SAU CFDD
Nov 242009
 

Lisa Powell

By Lisa Powell

St. Catherine of Alexandria’s feast day was Nov. 25. My first introduction to her came through an old Paul Newman and Joanne Woodward film called “A New Kind of Love.” 

In the film, the career-driven tom-boy played by Woodward gets dragged into a festival in Paris supposedly celebrating St. Catherine, during which time unmarried women drink champagne, wear wild hats, and march through the streets together to the shrine of St. Catherine where they leave her gifts and ask her for a husband. There Catherine advised Woodward to get a makeover. Hardly the saint you would expect women theologians to turn to as exemplary. 

However, although Catherine may be a patron saint of unmarried women, “spinsters” and the like, she is also a patron saint of philosophers. Legend has it that this highly educated young woman converted to Christianity in the fourth century and at age 18 confronted the emperor who was persecuting Christians. 

Astonished by her intelligence, the emperor had his top scholars and philosophers question her, and many of them converted. For the audacity of leading the top pagan thinkers to conversion, she was soon martyred on a spiked wheel. 

Thus, Catherine is remembered for her keen mind.  Perhaps this is why the biographer of 17th century Mexican nun Sor Juana Inez de la Cruz, narrates a similar scene in Juana’s youth. As a teenager, Juana, known for her learning in an age when women weren’t publically educated, was invited to the viceroy’s court. There she not only enjoyed great popularity for her wit, but she was questioned by 40 renowned Mexican scholars. According to her biographer, she defended her ideas, “like a royal galleon attacked by small canoes.” Juana, like Catherine, is remembered for her learning, intelligence and theological acuteness. 

At the end of her life Sor Juana herself attended to St. Catherine’s legacy, writing songs for the cathedral Mass in Oaxaca, Mexico, celebrating the feast of St. Catherine. Here are some of the verses she wrote for that liturgy, translated from the Spanish:

Catherine bears the victory!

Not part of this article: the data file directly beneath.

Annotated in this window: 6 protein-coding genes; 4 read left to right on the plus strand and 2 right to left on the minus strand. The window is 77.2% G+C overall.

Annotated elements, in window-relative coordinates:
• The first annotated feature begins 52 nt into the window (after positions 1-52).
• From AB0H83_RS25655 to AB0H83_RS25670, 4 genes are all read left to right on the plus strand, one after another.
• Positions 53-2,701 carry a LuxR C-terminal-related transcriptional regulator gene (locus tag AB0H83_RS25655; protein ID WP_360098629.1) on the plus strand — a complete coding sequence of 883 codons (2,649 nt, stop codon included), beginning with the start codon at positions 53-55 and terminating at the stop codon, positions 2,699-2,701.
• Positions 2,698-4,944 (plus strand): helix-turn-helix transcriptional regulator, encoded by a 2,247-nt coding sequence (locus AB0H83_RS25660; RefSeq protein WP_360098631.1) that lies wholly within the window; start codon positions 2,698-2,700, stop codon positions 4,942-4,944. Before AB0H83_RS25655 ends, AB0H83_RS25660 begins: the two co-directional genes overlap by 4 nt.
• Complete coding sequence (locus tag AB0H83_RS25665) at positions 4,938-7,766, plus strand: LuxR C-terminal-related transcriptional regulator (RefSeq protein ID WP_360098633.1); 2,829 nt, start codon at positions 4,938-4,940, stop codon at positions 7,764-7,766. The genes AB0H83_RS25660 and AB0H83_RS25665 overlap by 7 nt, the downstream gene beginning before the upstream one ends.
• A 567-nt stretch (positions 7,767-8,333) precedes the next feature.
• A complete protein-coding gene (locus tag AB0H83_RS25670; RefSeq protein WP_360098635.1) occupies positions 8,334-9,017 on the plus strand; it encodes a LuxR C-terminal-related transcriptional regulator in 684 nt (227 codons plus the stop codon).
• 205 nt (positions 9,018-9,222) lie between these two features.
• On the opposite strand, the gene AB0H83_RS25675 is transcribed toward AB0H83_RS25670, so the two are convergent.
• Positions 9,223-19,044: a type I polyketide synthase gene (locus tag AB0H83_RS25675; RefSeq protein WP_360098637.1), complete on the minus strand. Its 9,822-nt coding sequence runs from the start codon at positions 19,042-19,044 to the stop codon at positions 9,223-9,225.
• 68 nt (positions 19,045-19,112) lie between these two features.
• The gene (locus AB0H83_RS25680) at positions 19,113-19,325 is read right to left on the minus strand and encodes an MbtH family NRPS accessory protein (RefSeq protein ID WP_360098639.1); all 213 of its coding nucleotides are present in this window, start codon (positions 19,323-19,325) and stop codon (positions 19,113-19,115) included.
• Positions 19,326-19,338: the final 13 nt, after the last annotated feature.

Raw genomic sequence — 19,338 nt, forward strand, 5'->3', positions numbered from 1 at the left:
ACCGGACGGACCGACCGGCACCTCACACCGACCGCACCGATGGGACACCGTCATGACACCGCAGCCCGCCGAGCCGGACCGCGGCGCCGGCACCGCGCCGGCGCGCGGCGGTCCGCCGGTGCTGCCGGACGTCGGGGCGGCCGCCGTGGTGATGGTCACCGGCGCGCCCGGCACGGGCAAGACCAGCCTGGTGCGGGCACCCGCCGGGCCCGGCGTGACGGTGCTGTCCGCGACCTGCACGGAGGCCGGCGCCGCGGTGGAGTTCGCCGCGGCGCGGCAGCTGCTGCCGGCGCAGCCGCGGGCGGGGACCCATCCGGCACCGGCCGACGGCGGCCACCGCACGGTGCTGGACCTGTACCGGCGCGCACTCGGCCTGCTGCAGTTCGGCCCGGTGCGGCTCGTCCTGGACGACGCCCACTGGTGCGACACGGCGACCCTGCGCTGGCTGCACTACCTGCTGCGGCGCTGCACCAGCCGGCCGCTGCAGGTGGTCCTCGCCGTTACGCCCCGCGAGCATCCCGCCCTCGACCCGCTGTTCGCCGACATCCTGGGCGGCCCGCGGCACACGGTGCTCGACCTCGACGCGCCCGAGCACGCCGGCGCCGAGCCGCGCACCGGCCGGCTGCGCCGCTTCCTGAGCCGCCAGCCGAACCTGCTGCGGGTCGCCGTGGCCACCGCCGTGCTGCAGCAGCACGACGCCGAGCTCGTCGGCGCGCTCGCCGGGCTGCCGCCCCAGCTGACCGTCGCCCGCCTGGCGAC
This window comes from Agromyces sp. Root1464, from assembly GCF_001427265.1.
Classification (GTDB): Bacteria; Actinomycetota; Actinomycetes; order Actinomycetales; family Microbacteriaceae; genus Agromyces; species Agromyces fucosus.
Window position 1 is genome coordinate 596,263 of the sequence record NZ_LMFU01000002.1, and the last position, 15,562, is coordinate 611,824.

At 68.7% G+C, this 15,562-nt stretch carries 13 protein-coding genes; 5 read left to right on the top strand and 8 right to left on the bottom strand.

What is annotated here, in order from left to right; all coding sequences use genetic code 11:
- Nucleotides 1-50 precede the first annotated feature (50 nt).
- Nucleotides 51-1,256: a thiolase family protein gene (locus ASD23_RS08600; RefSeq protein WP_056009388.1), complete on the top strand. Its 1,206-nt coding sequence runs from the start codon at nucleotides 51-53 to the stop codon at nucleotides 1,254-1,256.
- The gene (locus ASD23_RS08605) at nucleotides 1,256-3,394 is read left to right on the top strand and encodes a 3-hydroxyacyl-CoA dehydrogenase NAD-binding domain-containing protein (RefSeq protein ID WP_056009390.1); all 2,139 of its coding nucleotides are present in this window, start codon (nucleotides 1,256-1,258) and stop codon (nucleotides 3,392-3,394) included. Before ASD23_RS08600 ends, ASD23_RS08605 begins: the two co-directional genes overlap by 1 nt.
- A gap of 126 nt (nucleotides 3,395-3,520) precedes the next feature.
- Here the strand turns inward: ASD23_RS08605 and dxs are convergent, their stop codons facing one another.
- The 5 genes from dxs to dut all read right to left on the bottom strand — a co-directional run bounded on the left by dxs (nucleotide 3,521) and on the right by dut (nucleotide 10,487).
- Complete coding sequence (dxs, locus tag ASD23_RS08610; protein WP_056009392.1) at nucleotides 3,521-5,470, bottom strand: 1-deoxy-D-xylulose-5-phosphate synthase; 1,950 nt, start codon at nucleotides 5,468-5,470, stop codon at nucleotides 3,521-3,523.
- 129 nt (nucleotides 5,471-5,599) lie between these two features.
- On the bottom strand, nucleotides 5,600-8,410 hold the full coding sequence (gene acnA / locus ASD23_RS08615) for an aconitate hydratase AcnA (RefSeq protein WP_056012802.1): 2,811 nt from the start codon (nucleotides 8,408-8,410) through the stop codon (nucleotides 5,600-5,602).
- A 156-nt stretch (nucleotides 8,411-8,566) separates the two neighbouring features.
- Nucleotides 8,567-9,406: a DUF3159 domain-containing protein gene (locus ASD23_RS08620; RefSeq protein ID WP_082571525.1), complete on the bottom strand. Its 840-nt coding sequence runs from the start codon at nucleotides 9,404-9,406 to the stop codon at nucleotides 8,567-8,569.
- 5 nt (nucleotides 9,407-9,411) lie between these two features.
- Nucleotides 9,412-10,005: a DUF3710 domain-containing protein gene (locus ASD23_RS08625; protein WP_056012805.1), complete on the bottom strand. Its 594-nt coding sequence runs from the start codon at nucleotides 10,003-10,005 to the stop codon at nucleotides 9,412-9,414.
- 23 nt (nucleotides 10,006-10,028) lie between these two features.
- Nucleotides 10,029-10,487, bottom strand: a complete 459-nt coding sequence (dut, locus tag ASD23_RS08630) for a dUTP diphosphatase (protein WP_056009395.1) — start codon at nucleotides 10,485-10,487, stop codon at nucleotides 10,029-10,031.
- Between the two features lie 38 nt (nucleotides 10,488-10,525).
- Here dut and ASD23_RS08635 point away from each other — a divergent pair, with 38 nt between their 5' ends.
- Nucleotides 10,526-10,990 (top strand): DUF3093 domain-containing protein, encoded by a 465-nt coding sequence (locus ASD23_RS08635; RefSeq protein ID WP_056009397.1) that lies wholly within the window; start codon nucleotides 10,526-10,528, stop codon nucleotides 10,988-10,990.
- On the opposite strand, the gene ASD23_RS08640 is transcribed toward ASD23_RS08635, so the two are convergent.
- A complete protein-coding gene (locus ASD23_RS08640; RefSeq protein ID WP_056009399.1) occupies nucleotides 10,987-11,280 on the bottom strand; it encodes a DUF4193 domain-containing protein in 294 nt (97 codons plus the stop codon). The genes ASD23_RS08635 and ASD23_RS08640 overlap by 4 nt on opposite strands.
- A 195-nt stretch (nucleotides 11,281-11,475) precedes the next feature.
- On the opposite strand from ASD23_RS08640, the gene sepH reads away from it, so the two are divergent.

For with knowledge pure and holy

She’s convinced the learned men

And has emerged victorious

— with her knowledge glorious —

from their arrogance profane,

which would convince and conquer her.

But Catherine is the victor!

The learned men of Egypt, by

a woman have been vanquished,

to demonstrate that sex is not

the essence of intelligence.

She studies, and disputes, and teaches,

and thus she serves her Faith;

for how could God, who gave her reason,

want her ignorant?

I admit that I first researched St. Catherine and her feast day because I thought it would be a good day to get all my single girlfriends at seminary together to drink champagne and wear ridiculous hats, but when I learned about her story, what she represents, and the inspiration she has been to Christian women throughout the centuries, her feast day has taken on new meaning.  What little is known about her is likely legend, but she gained great popularity in the middle ages; Joan of Arc was among her devotees.

This is possibly because St. Catherine of Alexandria is remembered not just as a martyr, but a scholar and an articulate expositor of Christian thought from the ancient church, venerated during centuries when women were discouraged from theological inquiry and study.

(Powell is an assistant professor of theology at St. Ambrose University in Davenport.)

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